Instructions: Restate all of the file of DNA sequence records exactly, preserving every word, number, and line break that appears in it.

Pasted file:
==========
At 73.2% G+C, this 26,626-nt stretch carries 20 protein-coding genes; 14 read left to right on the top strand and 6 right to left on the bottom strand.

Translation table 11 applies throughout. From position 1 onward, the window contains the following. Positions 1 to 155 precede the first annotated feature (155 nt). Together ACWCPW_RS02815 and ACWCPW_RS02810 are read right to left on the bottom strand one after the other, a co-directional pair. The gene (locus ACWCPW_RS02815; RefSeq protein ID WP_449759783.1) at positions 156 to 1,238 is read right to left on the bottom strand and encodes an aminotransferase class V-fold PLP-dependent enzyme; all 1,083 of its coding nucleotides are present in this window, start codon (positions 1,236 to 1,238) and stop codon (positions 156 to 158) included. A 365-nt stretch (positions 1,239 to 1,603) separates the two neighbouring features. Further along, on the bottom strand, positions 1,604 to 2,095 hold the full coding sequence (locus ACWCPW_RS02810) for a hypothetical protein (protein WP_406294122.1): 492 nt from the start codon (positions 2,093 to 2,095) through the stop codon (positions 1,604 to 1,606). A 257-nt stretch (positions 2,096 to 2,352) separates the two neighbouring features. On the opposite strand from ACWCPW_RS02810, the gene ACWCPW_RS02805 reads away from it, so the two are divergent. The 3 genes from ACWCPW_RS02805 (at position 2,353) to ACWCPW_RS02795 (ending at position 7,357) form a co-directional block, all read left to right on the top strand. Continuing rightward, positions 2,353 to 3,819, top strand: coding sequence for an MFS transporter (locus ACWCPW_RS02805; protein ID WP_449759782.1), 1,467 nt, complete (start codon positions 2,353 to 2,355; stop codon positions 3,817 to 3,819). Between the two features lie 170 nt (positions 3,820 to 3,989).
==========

At 73.2% G+C, this 26,626-nt stretch carries 20 protein-coding genes; 14 read left to right on the top strand and 6 right to left on the bottom strand.

Translation table 11 applies throughout. From position 1 onward, the window contains the following. Positions 1 to 155 precede the first annotated feature (155 nt). Together ACWCPW_RS02815 and ACWCPW_RS02810 are read right to left on the bottom strand one after the other, a co-directional pair. The gene (locus ACWCPW_RS02815; RefSeq protein ID WP_449759783.1) at positions 156 to 1,238 is read right to left on the bottom strand and encodes an aminotransferase class V-fold PLP-dependent enzyme; all 1,083 of its coding nucleotides are present in this window, start codon (positions 1,236 to 1,238) and stop codon (positions 156 to 158) included. A 365-nt stretch (positions 1,239 to 1,603) separates the two neighbouring features. Further along, on the bottom strand, positions 1,604 to 2,095 hold the full coding sequence (locus ACWCPW_RS02810) for a hypothetical protein (protein WP_406294122.1): 492 nt from the start codon (positions 2,093 to 2,095) through the stop codon (positions 1,604 to 1,606). A 257-nt stretch (positions 2,096 to 2,352) separates the two neighbouring features. On the opposite strand from ACWCPW_RS02810, the gene ACWCPW_RS02805 reads away from it, so the two are divergent. The 3 genes from ACWCPW_RS02805 (at position 2,353) to ACWCPW_RS02795 (ending at position 7,357) form a co-directional block, all read left to right on the top strand. Continuing rightward, positions 2,353 to 3,819, top strand: coding sequence for an MFS transporter (locus ACWCPW_RS02805; protein ID WP_449759782.1), 1,467 nt, complete (start codon positions 2,353 to 2,355; stop codon positions 3,817 to 3,819). Between the two features lie 170 nt (positions 3,820 to 3,989).